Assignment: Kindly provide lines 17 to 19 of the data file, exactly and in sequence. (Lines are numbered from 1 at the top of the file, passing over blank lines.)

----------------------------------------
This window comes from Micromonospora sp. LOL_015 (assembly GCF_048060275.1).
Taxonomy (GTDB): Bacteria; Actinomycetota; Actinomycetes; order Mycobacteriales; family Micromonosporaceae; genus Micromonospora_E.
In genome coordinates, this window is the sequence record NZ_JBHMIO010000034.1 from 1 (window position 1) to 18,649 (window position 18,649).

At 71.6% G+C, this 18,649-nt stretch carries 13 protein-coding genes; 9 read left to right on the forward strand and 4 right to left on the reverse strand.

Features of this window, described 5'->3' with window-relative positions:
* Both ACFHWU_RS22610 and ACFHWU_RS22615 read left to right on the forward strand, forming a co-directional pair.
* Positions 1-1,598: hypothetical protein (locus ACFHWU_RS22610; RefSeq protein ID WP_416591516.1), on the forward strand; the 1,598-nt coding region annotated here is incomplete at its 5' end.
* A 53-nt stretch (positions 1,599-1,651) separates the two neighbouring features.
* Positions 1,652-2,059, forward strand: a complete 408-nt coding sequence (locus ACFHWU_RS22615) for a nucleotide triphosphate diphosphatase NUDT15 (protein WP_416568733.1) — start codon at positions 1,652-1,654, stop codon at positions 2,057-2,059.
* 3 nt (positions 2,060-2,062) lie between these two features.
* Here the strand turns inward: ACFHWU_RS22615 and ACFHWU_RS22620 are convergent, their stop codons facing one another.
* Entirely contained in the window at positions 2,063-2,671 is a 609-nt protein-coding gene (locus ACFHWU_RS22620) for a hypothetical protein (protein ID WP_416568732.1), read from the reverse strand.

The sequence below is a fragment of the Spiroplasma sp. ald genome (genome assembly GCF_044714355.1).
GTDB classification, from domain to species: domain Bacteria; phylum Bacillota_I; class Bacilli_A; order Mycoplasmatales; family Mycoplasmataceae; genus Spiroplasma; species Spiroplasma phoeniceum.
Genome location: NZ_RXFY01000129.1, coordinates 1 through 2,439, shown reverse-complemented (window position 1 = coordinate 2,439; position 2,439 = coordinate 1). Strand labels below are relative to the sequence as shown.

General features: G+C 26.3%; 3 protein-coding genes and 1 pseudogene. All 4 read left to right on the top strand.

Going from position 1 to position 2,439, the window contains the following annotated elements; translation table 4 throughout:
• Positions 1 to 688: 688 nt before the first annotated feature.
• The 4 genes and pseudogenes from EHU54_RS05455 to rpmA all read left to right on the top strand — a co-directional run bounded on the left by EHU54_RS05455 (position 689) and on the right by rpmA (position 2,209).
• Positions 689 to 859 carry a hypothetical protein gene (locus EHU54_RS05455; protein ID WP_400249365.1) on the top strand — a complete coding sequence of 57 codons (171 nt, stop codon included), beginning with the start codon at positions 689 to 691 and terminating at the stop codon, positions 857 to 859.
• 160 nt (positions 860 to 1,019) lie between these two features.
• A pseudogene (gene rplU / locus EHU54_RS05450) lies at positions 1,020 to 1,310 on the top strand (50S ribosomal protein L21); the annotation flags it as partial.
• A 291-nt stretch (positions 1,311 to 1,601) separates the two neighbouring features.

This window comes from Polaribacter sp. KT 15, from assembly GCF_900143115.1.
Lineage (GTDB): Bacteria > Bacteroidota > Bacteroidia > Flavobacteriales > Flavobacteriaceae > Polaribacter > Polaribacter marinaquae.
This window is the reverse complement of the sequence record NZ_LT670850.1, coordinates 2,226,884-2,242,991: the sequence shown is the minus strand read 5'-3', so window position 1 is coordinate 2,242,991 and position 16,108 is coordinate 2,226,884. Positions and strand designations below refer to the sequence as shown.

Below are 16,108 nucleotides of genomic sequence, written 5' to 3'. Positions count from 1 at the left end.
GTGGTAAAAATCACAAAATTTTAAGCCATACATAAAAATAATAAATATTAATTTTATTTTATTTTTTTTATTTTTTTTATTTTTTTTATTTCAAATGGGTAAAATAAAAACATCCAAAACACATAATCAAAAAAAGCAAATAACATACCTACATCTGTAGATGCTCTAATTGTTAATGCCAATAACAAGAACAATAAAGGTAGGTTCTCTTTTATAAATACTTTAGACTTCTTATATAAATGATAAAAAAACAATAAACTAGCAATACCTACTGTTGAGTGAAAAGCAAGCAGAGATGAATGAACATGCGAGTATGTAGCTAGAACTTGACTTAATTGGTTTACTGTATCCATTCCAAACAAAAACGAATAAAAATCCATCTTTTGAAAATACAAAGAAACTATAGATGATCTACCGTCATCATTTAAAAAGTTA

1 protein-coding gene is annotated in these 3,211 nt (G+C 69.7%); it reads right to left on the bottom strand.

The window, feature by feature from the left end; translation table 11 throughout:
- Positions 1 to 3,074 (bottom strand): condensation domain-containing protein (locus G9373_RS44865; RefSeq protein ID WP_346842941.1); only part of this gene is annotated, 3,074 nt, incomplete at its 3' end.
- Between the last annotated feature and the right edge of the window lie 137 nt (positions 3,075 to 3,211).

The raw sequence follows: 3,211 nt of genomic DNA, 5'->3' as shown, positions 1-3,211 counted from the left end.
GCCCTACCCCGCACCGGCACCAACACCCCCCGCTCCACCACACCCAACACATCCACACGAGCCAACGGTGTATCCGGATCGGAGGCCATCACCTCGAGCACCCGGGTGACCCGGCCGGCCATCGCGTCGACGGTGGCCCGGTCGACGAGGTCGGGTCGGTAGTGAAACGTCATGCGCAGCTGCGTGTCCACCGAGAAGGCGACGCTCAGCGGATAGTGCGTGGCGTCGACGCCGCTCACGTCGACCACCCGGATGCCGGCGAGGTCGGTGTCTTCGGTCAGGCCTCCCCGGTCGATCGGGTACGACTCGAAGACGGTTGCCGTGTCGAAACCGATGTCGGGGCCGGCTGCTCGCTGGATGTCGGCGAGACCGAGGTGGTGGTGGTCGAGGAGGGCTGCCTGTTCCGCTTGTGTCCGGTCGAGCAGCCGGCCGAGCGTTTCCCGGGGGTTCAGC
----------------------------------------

Going from position 1 to position 2,439, the window contains the following annotated elements; translation table 4 throughout:
• Positions 1 to 688: 688 nt before the first annotated feature.
• The 4 genes and pseudogenes from EHU54_RS05455 to rpmA all read left to right on the top strand — a co-directional run bounded on the left by EHU54_RS05455 (position 689) and on the right by rpmA (position 2,209).